Computational Complexity theory looks at the computational resources needed to solve computational problems, and it is especially concerned with the distinction between "tractable" problems, that we can solve with reasonable amount of resources, and "intractable" problems, that are beyond the power of existing computers.
We will focus, among others, on the following topics:
- Examples of NP-complete problems: the Hamiltonian path problem, the SUBSET-SUM problem
- Complexity of counting: the class #P, #P completeness and examples of problems in #P
- Randomized computing: the class BPP, randomized reductions
- Quantum computing: quantum circuits, quantum algorithms.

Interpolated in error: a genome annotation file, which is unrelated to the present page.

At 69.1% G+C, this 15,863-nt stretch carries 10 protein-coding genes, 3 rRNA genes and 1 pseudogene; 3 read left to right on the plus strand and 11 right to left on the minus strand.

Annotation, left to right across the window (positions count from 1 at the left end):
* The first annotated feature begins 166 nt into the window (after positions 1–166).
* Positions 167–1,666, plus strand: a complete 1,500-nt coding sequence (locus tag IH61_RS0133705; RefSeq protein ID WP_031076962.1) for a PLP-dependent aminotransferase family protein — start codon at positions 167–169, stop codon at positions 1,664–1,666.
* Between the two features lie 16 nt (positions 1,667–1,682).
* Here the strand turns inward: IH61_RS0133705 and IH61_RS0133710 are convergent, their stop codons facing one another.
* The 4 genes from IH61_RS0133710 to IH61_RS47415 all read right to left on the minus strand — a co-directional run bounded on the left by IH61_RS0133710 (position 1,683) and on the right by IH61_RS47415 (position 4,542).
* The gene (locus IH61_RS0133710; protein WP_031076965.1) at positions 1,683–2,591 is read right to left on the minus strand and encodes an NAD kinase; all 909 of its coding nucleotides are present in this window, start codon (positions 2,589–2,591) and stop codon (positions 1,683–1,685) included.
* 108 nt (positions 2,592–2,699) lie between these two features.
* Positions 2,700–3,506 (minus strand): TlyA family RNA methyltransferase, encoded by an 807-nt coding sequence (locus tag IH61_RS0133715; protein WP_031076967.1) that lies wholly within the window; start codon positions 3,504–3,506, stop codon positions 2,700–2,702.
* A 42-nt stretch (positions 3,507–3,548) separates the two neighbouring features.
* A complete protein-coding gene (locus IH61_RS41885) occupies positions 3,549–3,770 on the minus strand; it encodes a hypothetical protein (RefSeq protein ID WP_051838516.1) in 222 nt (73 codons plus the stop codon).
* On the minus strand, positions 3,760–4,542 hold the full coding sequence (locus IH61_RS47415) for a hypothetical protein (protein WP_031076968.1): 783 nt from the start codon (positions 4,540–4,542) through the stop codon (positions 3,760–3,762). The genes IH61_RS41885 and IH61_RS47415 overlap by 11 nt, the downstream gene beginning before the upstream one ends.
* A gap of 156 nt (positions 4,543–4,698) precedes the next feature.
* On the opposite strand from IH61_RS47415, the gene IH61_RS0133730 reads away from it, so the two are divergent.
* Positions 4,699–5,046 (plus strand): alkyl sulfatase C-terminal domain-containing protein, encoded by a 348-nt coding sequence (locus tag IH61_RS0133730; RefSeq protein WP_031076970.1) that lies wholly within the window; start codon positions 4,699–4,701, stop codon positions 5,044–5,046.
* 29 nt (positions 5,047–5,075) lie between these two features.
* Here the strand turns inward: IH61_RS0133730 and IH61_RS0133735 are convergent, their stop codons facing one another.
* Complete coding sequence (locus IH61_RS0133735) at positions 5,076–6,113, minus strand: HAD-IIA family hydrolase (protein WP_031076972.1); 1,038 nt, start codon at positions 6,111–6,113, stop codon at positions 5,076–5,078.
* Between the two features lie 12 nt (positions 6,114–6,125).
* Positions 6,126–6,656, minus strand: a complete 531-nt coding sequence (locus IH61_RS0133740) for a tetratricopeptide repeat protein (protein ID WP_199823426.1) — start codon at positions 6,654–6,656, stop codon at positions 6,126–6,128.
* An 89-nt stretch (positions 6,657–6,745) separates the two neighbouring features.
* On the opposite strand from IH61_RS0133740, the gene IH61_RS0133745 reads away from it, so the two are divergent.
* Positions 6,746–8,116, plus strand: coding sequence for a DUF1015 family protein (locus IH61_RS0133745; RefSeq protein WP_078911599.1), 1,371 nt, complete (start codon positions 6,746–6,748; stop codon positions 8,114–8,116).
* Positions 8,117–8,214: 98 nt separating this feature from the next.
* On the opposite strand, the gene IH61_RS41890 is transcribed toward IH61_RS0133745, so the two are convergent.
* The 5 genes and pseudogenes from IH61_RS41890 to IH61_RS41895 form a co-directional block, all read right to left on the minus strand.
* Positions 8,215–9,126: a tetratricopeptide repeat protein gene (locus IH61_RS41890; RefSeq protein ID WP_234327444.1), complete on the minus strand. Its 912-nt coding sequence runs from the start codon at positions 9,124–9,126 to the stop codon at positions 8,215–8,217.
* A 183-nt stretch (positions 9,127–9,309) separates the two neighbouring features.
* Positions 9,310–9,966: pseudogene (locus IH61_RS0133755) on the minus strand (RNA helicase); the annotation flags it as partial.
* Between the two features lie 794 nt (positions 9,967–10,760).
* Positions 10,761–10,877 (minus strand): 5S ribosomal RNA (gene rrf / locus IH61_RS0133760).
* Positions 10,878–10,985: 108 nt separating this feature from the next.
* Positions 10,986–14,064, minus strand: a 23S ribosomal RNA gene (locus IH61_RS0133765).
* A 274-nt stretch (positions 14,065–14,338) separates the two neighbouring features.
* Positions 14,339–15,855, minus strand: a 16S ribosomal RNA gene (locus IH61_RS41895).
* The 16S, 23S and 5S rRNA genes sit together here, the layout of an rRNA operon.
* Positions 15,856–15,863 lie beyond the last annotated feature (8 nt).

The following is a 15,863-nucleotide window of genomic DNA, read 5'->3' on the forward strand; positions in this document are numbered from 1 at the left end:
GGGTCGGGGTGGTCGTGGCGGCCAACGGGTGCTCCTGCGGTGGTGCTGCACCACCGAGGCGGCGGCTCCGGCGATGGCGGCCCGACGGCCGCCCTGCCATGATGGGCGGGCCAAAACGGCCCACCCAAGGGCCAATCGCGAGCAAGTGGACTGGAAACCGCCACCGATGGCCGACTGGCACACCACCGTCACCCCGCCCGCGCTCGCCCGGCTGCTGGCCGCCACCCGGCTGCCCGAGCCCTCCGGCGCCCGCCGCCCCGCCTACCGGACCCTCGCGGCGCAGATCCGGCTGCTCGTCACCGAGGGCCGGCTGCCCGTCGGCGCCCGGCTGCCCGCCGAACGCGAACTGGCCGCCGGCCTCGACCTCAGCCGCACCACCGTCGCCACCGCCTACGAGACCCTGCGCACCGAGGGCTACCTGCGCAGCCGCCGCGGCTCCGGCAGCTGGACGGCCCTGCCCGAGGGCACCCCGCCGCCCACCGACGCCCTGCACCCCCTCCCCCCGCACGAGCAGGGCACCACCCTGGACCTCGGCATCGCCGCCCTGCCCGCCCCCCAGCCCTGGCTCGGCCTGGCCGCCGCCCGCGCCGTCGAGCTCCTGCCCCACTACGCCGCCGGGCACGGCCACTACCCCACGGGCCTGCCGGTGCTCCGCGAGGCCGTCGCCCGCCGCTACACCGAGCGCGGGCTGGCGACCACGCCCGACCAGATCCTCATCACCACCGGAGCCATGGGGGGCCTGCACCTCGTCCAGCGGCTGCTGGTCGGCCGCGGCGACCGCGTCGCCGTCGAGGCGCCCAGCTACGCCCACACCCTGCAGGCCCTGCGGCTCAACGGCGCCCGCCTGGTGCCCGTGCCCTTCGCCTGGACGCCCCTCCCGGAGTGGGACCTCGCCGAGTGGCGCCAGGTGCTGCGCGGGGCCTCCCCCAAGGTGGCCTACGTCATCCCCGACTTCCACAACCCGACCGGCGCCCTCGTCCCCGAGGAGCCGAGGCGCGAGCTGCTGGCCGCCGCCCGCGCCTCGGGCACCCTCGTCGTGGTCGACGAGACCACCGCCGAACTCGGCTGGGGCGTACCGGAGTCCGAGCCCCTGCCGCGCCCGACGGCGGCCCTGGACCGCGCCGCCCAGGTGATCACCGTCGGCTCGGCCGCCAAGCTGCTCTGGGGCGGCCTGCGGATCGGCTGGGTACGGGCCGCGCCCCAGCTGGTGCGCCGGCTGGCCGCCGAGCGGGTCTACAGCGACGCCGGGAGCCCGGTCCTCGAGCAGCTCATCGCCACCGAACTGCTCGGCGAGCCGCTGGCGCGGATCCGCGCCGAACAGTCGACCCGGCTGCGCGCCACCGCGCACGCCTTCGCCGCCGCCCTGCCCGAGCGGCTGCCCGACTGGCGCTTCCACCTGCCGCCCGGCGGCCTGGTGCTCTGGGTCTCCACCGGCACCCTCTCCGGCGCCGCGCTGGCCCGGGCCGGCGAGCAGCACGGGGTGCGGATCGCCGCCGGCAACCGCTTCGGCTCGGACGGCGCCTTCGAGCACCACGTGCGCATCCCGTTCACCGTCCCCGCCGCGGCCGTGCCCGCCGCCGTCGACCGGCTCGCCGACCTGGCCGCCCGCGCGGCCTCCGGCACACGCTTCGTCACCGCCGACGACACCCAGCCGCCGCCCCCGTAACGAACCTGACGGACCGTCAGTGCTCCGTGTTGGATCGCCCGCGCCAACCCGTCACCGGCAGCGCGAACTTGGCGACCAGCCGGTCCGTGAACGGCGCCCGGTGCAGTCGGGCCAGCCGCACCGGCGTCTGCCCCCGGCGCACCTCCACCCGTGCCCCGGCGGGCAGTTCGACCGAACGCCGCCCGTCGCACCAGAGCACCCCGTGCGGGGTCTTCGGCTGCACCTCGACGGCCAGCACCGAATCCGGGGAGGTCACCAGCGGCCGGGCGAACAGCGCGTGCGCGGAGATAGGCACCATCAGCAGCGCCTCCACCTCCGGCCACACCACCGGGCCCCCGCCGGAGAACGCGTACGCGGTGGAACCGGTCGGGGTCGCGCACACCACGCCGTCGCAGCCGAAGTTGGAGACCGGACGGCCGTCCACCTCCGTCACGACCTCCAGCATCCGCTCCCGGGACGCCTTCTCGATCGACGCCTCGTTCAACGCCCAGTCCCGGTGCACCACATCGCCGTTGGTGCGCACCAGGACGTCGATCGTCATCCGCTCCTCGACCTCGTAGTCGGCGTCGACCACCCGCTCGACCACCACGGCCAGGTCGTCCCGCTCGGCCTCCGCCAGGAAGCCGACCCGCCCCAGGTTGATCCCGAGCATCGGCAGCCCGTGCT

Prerequisites for this course: familiarity with concepts such as Turing machine, NP-completeness, NP-hardness.
- Christos H. Papadimitriou. Computational Complexity
- Sanjeev Arora and Boaz Barak. Complexity Theory: A Modern Approach
- Michael Sipser. Introduction to the Theory of Computation
- Oded Goldreich. Computational Complexity: A Conceptual Perspective.
Further information is available at http://baldur.iti.uka.de/~olga/Site/Teaching.html.